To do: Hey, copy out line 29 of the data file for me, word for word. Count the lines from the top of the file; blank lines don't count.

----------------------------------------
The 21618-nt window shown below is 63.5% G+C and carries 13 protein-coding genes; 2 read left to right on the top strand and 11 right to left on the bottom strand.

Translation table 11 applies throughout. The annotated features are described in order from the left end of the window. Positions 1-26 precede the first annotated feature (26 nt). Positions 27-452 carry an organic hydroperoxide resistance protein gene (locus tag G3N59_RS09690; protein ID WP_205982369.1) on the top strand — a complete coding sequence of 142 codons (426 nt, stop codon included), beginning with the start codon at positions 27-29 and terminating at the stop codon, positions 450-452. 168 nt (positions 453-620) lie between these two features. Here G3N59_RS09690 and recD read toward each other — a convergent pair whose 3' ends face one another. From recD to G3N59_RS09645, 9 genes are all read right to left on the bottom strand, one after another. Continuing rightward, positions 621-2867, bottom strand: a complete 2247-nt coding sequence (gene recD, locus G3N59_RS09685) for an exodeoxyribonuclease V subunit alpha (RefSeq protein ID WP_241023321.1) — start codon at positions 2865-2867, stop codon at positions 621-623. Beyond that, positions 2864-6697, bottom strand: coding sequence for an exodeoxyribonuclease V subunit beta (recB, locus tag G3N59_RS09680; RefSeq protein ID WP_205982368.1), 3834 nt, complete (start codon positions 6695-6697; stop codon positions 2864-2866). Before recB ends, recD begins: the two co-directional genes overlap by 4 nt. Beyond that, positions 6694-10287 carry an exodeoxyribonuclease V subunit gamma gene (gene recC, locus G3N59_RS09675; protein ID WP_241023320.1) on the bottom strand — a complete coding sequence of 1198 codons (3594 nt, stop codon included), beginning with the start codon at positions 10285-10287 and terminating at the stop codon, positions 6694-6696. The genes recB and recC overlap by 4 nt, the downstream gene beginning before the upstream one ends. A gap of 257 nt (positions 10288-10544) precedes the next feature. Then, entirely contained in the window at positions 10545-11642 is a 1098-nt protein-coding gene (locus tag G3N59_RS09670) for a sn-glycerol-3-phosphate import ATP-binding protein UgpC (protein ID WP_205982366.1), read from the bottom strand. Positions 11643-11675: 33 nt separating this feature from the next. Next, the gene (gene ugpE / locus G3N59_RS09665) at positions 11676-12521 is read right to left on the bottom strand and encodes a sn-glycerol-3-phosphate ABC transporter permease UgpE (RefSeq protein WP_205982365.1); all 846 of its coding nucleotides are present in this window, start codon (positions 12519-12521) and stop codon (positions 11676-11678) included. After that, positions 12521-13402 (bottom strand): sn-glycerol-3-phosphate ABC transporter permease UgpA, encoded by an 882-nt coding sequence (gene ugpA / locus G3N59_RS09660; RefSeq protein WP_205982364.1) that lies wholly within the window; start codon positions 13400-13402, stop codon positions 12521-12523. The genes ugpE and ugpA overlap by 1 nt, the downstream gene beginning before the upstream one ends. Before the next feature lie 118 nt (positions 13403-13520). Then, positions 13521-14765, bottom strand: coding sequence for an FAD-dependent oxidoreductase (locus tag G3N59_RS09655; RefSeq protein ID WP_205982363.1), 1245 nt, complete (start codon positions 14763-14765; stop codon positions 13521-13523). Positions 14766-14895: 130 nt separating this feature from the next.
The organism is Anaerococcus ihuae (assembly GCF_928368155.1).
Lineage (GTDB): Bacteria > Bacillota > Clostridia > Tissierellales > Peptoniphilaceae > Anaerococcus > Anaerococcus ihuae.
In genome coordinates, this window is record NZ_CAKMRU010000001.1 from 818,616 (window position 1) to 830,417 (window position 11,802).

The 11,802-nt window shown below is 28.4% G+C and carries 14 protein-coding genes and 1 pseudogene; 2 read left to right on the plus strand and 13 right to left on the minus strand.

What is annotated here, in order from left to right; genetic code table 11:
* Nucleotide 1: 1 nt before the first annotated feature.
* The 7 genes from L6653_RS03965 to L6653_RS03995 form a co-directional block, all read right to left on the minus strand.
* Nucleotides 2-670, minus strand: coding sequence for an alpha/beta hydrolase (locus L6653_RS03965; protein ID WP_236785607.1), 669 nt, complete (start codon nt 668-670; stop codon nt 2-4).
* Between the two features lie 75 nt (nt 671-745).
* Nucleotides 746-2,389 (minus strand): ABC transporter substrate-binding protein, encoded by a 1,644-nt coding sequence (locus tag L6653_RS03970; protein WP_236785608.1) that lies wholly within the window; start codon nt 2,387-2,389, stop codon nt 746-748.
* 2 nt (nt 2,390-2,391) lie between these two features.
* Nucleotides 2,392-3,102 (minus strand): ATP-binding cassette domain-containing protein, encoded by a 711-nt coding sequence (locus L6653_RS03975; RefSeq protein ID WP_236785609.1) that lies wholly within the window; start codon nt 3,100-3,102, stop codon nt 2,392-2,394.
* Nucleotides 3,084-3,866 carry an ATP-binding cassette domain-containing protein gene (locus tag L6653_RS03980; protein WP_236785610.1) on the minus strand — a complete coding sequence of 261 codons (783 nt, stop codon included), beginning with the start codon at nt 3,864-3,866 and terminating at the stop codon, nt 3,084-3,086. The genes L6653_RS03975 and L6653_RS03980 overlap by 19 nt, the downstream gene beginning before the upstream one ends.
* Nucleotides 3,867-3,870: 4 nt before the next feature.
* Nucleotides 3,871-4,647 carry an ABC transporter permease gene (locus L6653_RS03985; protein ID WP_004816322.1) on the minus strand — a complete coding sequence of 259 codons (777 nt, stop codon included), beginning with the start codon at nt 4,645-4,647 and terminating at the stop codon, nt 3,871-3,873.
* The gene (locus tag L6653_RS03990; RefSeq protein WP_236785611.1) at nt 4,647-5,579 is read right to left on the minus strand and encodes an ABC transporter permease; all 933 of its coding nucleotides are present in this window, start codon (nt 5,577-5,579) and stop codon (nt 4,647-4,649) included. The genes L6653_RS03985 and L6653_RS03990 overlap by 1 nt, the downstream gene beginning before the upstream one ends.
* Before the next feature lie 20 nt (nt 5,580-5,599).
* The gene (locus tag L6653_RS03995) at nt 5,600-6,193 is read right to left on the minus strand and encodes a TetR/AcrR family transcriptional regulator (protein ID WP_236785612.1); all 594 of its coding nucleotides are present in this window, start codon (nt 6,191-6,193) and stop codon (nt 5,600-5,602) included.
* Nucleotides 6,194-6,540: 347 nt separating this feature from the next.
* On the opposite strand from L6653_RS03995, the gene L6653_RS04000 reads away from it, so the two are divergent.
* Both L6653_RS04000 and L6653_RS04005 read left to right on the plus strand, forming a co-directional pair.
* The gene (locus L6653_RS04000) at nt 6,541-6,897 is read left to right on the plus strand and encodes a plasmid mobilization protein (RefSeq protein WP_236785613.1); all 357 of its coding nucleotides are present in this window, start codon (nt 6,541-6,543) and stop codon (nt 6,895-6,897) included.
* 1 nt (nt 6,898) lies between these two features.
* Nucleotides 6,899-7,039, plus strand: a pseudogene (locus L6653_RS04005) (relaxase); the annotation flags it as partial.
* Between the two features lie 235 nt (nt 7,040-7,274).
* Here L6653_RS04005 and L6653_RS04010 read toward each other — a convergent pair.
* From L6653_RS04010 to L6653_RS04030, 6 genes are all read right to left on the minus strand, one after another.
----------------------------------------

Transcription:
* From L6653_RS04010 to L6653_RS04030, 6 genes are all read right to left on the minus strand, one after another.